They’ve already blown past their $50,000 threshold, but if you’d like to get one early, head on over to their Kickstarter.

Product demo video after the jump. [click to continue…]

The Affordable 4x5 camera

The larger the format is that you’re working with, the more time it will surely take you to get a single image due to all the work that goes into it. And while large format cameras can be expensive, a duo from Europe are Kickstarting a more affordable camera. It’s called the Intrepid 4×5 camera, and it promises to be a light weight camera made from birch ply wood.

The Intrepid will take 75-300mm lens boards, has ground glass for focusing, comes with a choice of bellows colors, and folds down into a very compact size. With it being made from plywood though, I’d personally want it to be finished with a sealant of some sort to prevent moisture from affecting it too much in the long run. For the 125 Euro that they’re apparently charging for the camera though, we can’t really expect much.

It will take standard film cases for the image loading: which means that you can enjoy many of the offerings from Fujifilm, Kodak and Ilford still available for the format.

The intro video is after the jump, but be sure to head over to their Kickstarter page too to see the different rewards offered.

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Cams Pro Sling Strap Camera Plate and Lens Plate

A new Kickstarter is looking to solve a problem with photographers who like to shoot with vertical grips. They’re called CAMS, and they’re putting out the Pro Sling Strap.

The concept behind it is pretty simple: there are loads and loads of photographers who like to shoot with a vertical grip whether because it makes them look more pro or because of pure comfort. But indeed, many straps out there don’t always work so seamlessly with grips due to some sort of knob sticking out–and so you’ll often have to wrap your fingers around said knob. But the Cams Sling Strap offers a flat surface for use with a tripod collar or a tripod slot. This effectively lets you wrap your hand around the grip with less of an issue.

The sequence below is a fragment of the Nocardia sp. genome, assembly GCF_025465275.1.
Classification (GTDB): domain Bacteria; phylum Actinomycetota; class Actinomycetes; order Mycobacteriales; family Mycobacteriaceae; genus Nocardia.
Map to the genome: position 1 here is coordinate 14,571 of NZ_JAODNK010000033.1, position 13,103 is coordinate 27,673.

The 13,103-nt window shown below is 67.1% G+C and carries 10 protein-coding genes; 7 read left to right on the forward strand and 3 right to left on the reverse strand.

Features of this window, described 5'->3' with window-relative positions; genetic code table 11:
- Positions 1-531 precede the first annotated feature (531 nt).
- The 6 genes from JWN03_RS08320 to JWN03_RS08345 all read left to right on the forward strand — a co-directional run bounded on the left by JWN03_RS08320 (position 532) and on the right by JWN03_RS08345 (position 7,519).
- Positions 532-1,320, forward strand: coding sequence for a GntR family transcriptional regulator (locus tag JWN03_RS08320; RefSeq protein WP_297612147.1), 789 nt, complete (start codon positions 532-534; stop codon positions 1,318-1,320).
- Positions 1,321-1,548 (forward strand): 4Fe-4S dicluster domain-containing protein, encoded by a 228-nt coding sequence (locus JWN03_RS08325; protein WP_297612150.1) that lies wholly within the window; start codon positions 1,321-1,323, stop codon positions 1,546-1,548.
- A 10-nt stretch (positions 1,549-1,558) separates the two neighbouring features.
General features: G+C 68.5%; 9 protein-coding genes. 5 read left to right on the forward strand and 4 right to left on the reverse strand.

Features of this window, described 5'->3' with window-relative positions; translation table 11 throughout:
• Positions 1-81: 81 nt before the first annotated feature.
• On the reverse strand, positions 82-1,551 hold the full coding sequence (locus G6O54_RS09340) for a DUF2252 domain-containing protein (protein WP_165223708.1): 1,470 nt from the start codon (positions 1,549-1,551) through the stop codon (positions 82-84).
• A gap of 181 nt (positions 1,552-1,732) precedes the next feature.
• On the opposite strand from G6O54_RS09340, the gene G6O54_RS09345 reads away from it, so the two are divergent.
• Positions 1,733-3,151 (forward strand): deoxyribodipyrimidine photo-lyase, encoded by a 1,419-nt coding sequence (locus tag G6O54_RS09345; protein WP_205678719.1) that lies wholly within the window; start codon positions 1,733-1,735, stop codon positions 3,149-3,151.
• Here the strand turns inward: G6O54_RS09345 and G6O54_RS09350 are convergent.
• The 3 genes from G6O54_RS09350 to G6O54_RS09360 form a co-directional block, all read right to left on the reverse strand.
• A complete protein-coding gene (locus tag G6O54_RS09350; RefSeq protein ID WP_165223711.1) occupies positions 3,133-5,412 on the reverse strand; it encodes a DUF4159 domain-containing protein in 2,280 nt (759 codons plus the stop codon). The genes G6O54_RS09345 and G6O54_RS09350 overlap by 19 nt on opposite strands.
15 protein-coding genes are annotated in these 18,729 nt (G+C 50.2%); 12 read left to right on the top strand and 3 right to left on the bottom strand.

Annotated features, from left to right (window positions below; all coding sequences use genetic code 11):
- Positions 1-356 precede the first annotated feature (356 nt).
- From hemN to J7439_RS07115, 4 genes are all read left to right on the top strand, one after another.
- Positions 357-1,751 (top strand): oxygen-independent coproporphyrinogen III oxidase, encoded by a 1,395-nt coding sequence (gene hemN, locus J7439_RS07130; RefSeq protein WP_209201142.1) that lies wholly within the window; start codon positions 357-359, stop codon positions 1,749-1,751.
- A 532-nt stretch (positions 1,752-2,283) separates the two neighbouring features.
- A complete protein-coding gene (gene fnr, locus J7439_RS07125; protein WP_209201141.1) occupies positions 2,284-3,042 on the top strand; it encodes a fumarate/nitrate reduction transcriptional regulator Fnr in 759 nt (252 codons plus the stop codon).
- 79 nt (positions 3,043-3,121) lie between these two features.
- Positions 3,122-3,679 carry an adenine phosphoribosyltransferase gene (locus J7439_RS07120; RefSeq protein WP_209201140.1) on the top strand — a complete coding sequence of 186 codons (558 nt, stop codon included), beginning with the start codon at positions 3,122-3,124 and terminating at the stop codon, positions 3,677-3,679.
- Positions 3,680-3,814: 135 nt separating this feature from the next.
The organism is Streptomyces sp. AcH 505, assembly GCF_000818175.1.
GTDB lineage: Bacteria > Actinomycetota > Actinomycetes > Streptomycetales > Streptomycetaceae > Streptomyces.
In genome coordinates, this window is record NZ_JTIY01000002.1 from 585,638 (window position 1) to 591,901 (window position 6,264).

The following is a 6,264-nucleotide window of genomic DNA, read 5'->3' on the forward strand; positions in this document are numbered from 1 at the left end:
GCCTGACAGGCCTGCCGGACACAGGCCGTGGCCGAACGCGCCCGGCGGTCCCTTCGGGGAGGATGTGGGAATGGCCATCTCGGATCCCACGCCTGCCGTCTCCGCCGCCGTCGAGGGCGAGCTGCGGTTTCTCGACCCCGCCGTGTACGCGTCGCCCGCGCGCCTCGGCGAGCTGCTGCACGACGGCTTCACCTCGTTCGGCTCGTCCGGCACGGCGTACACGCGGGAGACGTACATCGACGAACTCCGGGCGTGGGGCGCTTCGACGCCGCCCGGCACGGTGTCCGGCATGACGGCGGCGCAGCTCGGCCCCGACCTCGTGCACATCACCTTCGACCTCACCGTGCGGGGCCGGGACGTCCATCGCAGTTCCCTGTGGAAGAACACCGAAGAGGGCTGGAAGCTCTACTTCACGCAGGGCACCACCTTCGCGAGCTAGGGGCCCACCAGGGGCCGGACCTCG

The units are made using aluminum and steel can can be used with either a lens tripod collar or a camera depending on what configuration you want to use. Then you’ll need to add the strap obviously.

It seems to otherwise work a lot like the BlackRapid straps–which is great for wedding photographers and photojournalists.

Their product video is after the jump.

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Lots of pitches and emails come our way everyday, but it’s rare that something truly pulls me out of bed from my afternoon nap. And for that, we have to give ti to the Bouncelite. The Bouncelite is a brand new Kickstarter initiative aimed at creating a completely brand new type of flash modifier that makes some of the most efficient use of lighting that we’ve seen. It mounts onto the head of your flash and acts as a softbox but can also act as a bounce card at the same time. At the moment, it’s currently being targeted at folks who put the flash in their hot shoe; though it can surely be used with the softbox off camera. But for what it’s worth, photographers who want to use a flash off camera go for much larger flash modifiers and larger softboxes.